Hawaii residents are subject to Hawaii state and U.S. federal laws. Federal laws apply in Hawaii as they do across all 50 states. In addition to the U.S. Constitution, which is the supreme law of the U.S., federal laws include statutes that are periodically codified in the U.S. Code. Federal laws also include decisions by courts that interpret federal laws. Finally, federal laws include regulations issued by federal administrative agencies to implement federal laws. You can explore federal laws and related resources by visiting the federal law section of the Justia site.
The state of Hawaii also has its own state laws. Hawaii state laws include the Hawaii Constitution, laws passed by the Hawaii legislature and periodically codified in the Hawaii Revised Statutes, and decisions by courts that interpret Hawaii laws.
The current version of the Hawaii Constitution dates from 1978. While the Constitution largely resembles other state constitutions, it also echoes the Constitution of the Kingdom of Hawaii. One of its key provisions designates the Hawaiian language as an official language of Hawaii. Article XVII provides the process for amending the Constitution, which involves either legislative referral or a constitutional convention. An amendment is placed on a ballot if two-thirds of each chamber of the legislature votes in its favor in a single session, or if a majority of each chamber votes in its favor in two successive sessions. A proposal for a constitutional convention will appear on a ballot at intervals no greater than 10 years.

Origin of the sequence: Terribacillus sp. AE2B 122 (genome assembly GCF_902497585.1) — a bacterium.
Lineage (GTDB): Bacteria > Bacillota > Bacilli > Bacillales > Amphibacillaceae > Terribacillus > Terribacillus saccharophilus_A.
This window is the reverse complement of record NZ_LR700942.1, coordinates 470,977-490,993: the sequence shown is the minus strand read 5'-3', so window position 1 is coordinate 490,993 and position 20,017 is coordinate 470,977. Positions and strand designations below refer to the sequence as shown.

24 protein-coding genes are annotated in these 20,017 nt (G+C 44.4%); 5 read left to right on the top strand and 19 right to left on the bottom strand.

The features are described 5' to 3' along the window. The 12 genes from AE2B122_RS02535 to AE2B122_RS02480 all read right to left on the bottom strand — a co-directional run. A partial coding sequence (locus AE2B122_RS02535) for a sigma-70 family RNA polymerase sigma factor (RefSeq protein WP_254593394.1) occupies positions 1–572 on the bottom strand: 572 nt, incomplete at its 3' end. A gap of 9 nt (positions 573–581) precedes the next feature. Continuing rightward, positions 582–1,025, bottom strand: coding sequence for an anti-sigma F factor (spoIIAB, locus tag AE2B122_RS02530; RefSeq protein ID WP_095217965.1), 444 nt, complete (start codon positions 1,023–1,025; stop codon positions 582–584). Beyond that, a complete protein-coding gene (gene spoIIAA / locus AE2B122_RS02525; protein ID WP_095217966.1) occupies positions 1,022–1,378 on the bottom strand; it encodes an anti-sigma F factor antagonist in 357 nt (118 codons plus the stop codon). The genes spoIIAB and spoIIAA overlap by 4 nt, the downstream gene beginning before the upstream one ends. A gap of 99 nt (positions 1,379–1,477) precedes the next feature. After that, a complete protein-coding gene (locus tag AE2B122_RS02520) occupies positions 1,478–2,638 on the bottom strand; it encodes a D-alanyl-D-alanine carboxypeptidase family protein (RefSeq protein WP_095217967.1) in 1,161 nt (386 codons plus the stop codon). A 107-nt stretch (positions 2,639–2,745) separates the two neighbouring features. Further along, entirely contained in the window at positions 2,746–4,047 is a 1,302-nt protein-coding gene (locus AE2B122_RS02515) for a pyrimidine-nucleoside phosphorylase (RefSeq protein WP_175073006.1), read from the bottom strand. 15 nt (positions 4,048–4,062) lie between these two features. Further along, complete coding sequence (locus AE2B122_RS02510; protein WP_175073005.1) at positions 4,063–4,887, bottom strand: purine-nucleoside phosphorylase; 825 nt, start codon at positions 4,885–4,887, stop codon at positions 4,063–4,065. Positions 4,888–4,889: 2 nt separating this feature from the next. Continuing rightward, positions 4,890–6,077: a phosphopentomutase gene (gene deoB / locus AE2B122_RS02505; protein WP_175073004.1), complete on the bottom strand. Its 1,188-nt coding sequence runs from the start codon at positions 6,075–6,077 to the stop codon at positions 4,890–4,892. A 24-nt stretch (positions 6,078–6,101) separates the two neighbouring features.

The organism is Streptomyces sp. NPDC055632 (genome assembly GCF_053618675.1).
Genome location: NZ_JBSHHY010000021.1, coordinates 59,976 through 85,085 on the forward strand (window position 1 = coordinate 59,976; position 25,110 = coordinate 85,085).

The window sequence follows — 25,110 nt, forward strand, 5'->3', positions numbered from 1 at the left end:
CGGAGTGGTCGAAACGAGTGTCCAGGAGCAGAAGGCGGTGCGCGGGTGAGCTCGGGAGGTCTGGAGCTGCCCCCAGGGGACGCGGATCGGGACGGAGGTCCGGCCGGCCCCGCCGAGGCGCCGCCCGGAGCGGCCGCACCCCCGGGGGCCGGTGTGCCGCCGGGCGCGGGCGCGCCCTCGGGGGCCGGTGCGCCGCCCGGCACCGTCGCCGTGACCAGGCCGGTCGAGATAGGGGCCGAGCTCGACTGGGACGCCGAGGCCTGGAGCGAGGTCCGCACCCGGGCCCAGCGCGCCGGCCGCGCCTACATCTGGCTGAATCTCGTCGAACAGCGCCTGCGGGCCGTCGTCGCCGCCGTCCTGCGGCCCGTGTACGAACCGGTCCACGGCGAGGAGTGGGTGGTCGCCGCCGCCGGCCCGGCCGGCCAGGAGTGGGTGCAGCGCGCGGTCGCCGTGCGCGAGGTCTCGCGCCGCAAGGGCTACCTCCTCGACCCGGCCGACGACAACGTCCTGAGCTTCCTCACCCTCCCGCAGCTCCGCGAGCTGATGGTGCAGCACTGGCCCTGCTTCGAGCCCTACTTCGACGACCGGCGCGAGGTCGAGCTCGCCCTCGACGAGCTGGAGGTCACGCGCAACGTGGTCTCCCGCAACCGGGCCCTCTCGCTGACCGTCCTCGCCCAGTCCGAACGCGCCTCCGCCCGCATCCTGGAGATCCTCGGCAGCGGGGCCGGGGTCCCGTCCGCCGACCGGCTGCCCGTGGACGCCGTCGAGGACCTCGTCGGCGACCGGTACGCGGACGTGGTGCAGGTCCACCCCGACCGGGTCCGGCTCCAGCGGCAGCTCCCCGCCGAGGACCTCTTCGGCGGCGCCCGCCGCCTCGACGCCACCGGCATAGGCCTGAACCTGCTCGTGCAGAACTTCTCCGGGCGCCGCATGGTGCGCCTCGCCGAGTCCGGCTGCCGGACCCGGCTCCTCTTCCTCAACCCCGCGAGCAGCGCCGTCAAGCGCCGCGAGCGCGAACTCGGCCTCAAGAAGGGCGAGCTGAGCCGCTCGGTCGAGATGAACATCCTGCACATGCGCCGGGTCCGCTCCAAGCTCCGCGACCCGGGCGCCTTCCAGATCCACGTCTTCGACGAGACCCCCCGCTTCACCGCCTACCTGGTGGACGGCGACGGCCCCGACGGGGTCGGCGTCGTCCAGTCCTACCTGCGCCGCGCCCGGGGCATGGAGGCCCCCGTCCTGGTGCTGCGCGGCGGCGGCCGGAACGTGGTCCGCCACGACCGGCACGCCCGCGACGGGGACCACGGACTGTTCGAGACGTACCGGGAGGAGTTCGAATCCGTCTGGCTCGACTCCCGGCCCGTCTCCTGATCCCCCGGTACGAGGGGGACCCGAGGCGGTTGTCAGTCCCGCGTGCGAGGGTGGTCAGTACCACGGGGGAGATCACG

The Hawaii Revised Statutes contain the laws passed by the Hawaii legislature. These laws and the provisions of the Hawaii Constitution are often interpreted by the Hawaii Supreme Court and the Hawaii Intermediate Court of Appeals. The federal Hawaii District Court also issues decisions that may affect Hawaii residents. The Ninth Circuit Court of Appeals holds the authority to review decisions by the Hawaii District Court. Sometimes the U.S. Supreme Court may review a case that has been appealed from the Ninth Circuit or from the Hawaii Supreme Court.